4 cups (4 oz.) glass/mung bean ("Saifun") noodles, softened and chopped
1 lb. medium shrimp, shelled & deveined, and coarsely chopped
1 cup Chinese chives (or scallions), chopped
2 cups Nappa cabbage, finely chopped
1 tbsp. soy sauce
1 tsp. salt
2 tsp. sesame oil
1 tsp. grated fresh ginger
1 egg white
1/2 tsp. sugar
2 tsp. cornstarch
2 tsp. rice wine
1/2 tsp. white pepper
2 packages of Gyoza wrappers (will make 90-100 dumplings) OR
you can make your own wrappers from scratch (recipe to follow)*
Extra Nappa cabbage leaves to line the steamer
Dipping Sauce (feel free to customize to your own taste):
Light soy sauce
Chinese black vinegar
1. Place the dried glass noodles into a medium bowl and cover with very hot water. Let soak 10-15 minutes or until softened. Pour the noodles into a colander and rinse under cold tap water to stop the cooking. Place the colander over the bowl and let the noodles continue to drain for 10 minutes. Remove the noodles to a chopping board and roughly chop.
2. Add all the filling ingredients, including the glass noodles, into a large bowl, and mix well using your hands. Cover with plastic wrap and place in the frig until ready to use.
3. If using store-bought wrappers: Place a small bowl of water on the side (for sealing the wrappers). Place a wrapper in the palm of your left hand, scoop a generous teaspoon of the filling into the center, then using your right index finger, dab water around the entire outer edge of the wrapper. Carefully fold the wrapper in half over the filling and crimp the edges to seal. Place the dumpling on a lightly floured, wax paper-lined baking sheet. Repeat until all the filling has been used.
4. At this point, you can freeze the dumplings: place them on smaller trays (just make sure they don't overlap or touch each other so they won't stick together), put them in the freezer for at least 1 hour, place them in labeled freezer/Ziploc-type bags and then back in the freezer.
5. If using store bought wrappers, I like to steam rather than boil these dumplings because the wrappers are super thin and tend to come out mushy, broken apart or waterlogged when boiled.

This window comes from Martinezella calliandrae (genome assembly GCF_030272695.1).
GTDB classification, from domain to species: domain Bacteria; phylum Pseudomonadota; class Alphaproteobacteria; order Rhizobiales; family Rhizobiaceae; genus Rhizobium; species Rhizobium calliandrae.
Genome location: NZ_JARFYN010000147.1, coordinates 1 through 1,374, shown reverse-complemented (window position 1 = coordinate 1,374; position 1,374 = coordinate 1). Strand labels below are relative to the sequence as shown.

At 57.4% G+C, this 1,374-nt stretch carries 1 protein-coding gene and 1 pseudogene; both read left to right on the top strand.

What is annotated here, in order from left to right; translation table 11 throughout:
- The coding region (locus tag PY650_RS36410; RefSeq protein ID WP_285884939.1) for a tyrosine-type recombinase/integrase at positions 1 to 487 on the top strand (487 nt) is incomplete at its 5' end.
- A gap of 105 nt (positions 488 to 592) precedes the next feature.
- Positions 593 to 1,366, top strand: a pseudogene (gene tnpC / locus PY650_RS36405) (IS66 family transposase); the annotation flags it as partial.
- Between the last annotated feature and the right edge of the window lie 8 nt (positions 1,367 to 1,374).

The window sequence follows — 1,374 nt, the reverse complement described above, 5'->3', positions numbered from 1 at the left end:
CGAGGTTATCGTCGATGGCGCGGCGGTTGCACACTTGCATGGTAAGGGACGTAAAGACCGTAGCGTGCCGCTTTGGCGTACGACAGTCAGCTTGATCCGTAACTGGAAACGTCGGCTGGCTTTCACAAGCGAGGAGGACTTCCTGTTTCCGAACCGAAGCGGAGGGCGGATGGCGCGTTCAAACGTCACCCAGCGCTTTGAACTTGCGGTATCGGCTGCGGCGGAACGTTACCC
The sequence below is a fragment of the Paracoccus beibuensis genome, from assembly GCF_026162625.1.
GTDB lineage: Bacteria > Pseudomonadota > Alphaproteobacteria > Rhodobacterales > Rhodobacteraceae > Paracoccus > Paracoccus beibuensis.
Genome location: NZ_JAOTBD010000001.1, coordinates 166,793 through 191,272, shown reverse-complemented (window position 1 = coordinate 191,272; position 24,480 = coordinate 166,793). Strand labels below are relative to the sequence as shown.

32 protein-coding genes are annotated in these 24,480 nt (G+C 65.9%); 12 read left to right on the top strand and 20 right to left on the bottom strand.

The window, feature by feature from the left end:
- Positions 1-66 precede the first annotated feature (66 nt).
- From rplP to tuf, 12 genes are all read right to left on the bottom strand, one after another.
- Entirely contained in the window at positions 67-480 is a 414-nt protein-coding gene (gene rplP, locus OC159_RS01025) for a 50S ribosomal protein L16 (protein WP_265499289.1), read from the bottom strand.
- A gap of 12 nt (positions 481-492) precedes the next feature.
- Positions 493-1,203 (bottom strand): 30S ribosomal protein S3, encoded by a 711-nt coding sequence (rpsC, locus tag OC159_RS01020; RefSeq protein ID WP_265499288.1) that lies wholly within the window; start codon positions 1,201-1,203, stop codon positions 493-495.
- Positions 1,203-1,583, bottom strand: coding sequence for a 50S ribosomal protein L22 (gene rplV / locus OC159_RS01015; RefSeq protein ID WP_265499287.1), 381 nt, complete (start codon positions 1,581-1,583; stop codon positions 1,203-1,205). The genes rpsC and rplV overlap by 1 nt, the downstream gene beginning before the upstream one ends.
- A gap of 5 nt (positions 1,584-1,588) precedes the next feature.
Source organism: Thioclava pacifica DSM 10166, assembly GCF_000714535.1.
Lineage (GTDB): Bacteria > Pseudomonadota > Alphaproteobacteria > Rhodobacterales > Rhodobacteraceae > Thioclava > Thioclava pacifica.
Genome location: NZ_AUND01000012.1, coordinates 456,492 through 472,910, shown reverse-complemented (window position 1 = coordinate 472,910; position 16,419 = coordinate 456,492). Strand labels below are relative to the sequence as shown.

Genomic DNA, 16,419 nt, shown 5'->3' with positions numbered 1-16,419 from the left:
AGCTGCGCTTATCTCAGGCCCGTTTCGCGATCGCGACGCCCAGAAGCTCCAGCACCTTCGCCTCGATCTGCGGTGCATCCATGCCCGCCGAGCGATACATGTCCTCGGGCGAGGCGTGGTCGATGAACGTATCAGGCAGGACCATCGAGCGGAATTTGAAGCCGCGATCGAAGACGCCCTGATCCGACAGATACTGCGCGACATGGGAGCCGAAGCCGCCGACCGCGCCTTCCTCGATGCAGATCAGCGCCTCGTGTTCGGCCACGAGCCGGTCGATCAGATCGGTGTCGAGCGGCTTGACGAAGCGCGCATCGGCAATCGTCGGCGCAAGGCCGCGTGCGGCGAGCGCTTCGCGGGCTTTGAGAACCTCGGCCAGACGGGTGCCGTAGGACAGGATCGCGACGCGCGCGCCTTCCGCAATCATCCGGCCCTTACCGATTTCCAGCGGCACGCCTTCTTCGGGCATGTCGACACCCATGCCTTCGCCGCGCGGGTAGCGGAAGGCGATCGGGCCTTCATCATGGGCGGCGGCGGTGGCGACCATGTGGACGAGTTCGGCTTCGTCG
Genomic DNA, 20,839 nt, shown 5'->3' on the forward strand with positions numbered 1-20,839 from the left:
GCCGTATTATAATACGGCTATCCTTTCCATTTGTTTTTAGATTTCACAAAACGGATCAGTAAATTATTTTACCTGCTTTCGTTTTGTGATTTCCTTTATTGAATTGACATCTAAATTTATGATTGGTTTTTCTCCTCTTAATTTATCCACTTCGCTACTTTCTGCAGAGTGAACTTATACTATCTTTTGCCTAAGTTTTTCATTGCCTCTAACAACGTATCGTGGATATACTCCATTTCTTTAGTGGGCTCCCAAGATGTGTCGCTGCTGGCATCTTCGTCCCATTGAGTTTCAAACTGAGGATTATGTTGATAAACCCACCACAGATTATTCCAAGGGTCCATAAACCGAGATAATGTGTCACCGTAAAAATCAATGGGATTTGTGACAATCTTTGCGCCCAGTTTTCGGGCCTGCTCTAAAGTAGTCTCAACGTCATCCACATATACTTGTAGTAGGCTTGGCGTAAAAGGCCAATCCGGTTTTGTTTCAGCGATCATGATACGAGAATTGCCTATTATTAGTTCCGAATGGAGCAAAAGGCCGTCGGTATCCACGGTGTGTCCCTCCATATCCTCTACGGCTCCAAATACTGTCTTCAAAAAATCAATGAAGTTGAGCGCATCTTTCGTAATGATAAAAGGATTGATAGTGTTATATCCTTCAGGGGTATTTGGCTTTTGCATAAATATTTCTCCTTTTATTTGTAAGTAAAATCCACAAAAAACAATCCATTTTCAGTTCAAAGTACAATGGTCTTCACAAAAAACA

HOMEMADE DUMPLING WRAPPERS
Adapted from Andrea Nguyen's "Asian Dumplings" cookbook)
2 cups all purpose (unbleached) flour
3/4 cup hot (just boiled) water
1. If you have a plastic dough blade for your food processor, use that rather than the standard metal blade. Pour in the flour, cover with the lid, and turn the processor on. Pour in the hot water slowly through the feed tube, then stop. Check the dough to make sure it's soft but still holds its shape. If too stiff, add 1-2 tsp. of water, or as needed. Turn the processor on again and run it for another 10 seconds or so, or until the dough has formed into a ball.
2. Remove the dough to a smooth surface (I like to use my granite countertop - no flouring required) and knead about 1 minute or until the dough is smooth and elastic. Shape into a ball, then press the dough ball with your finger. If it slowly bounces back, then you're good.
3. Place the dough ball into a Ziploc-type bag, squeeze all the air out, the zip it closed. Set aside at room temp to rest for 1-2 hours.
4. Lightly flour a work surface and place the dough on top (I use my wood or other chopping board because the dough won't stick to these surfaces as much as it would the granite countertop when it's being rolled out). Cut the dough in half, and place half of it back into the Ziploc bag to prevent it from drying.
5. Roll the remaining half of the dough into a 1" thick log. Cut the log into 12 pieces.
6. Add a bit of flour to the chopping board and place one of the dough pieces on top. Slightly flatten with the palm of your hand into a circle shape. Use a small rolling pin and roll the wrapper from the center out, rotating clockwise as you go, until wrapper is nice and thin (not more than 2mm). Add small amounts of flour as needed during this process to the board and/or rolling pin if the dough becomes too sticky. Remove the wrapper to a parchment/waxed paper lined baking sheet lightly dusted with four. Repeat with the remaining dough balls. You can slightly overlap the wrappers on the baking sheet, but don't stack on top of each other or they will stick together.
7. Repeat with the remaining ball of dough in the Ziploc bag.
8. Fill and wrap the dumplings.
*Please note that this recipe makes 24 wrappers, while the filling recipe here will make up to a hundred dumplings using store-bought wrappers. Homemade wrappers can be filled with 2-3 times the normal amount of filling so you'll need less of them, but either halve the filling recipe or double the homemade wrapper recipe so that you'll have the right proportions. These homemade dumplings can be either steamed or boiled.